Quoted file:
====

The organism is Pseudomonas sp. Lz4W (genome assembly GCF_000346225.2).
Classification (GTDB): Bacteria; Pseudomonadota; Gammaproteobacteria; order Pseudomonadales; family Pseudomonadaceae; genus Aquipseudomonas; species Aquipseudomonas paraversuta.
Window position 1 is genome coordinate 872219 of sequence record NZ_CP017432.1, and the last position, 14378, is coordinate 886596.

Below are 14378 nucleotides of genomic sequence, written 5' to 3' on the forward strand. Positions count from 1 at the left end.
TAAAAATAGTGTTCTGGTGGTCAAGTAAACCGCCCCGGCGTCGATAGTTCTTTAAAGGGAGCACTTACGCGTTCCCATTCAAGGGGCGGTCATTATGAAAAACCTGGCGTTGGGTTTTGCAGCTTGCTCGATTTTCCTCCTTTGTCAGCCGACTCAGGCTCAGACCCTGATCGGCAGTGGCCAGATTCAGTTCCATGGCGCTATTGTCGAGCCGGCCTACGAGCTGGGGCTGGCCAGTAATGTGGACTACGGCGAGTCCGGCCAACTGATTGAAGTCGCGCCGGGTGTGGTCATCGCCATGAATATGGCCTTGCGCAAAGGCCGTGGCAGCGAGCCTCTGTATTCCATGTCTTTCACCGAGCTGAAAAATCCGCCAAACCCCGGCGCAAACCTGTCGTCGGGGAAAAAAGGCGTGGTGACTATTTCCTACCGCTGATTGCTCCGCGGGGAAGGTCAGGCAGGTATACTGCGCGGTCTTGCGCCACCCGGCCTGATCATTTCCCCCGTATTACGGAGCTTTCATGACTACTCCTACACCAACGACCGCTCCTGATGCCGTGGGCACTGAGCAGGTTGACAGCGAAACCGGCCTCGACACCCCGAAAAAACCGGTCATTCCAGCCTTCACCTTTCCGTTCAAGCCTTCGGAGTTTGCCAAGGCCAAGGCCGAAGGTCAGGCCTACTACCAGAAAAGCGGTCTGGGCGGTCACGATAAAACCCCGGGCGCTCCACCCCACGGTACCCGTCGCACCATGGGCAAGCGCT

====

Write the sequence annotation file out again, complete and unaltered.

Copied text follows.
The organism is Pseudomonas sp. Lz4W (genome assembly GCF_000346225.2).
Classification (GTDB): Bacteria; Pseudomonadota; Gammaproteobacteria; order Pseudomonadales; family Pseudomonadaceae; genus Aquipseudomonas; species Aquipseudomonas paraversuta.
Window position 1 is genome coordinate 872219 of sequence record NZ_CP017432.1, and the last position, 14378, is coordinate 886596.

Below are 14378 nucleotides of genomic sequence, written 5' to 3' on the forward strand. Positions count from 1 at the left end.
TAAAAATAGTGTTCTGGTGGTCAAGTAAACCGCCCCGGCGTCGATAGTTCTTTAAAGGGAGCACTTACGCGTTCCCATTCAAGGGGCGGTCATTATGAAAAACCTGGCGTTGGGTTTTGCAGCTTGCTCGATTTTCCTCCTTTGTCAGCCGACTCAGGCTCAGACCCTGATCGGCAGTGGCCAGATTCAGTTCCATGGCGCTATTGTCGAGCCGGCCTACGAGCTGGGGCTGGCCAGTAATGTGGACTACGGCGAGTCCGGCCAACTGATTGAAGTCGCGCCGGGTGTGGTCATCGCCATGAATATGGCCTTGCGCAAAGGCCGTGGCAGCGAGCCTCTGTATTCCATGTCTTTCACCGAGCTGAAAAATCCGCCAAACCCCGGCGCAAACCTGTCGTCGGGGAAAAAAGGCGTGGTGACTATTTCCTACCGCTGATTGCTCCGCGGGGAAGGTCAGGCAGGTATACTGCGCGGTCTTGCGCCACCCGGCCTGATCATTTCCCCCGTATTACGGAGCTTTCATGACTACTCCTACACCAACGACCGCTCCTGATGCCGTGGGCACTGAGCAGGTTGACAGCGAAACCGGCCTCGACACCCCGAAAAAACCGGTCATTCCAGCCTTCACCTTTCCGTTCAAGCCTTCGGAGTTTGCCAAGGCCAAGGCCGAAGGTCAGGCCTACTACCAGAAAAGCGGTCTGGGCGGTCACGATAAAACCCCGGGCGCTCCACCCCACGGTACCCGTCGCACCATGGGCAAGCGCT